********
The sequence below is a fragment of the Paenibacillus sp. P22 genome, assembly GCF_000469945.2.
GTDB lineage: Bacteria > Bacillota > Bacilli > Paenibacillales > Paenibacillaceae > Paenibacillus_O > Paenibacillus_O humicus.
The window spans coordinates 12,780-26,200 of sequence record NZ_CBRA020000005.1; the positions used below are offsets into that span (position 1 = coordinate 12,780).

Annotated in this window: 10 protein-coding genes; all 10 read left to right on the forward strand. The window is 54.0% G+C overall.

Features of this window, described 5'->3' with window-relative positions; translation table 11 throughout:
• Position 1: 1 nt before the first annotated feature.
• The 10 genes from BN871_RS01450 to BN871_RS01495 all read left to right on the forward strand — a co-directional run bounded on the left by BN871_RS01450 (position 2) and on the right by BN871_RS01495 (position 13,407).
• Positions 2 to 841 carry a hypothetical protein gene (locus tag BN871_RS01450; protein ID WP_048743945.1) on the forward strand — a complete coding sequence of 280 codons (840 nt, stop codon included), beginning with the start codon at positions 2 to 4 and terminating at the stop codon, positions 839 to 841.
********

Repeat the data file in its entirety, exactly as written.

The sequence below is a fragment of the Paenibacillus sp. P22 genome, assembly GCF_000469945.2.
GTDB lineage: Bacteria > Bacillota > Bacilli > Paenibacillales > Paenibacillaceae > Paenibacillus_O > Paenibacillus_O humicus.
The window spans coordinates 12,780-26,200 of sequence record NZ_CBRA020000005.1; the positions used below are offsets into that span (position 1 = coordinate 12,780).

Annotated in this window: 10 protein-coding genes; all 10 read left to right on the forward strand. The window is 54.0% G+C overall.

Features of this window, described 5'->3' with window-relative positions; translation table 11 throughout:
• Position 1: 1 nt before the first annotated feature.
• The 10 genes from BN871_RS01450 to BN871_RS01495 all read left to right on the forward strand — a co-directional run bounded on the left by BN871_RS01450 (position 2) and on the right by BN871_RS01495 (position 13,407).
• Positions 2 to 841 carry a hypothetical protein gene (locus tag BN871_RS01450; protein ID WP_048743945.1) on the forward strand — a complete coding sequence of 280 codons (840 nt, stop codon included), beginning with the start codon at positions 2 to 4 and terminating at the stop codon, positions 839 to 841.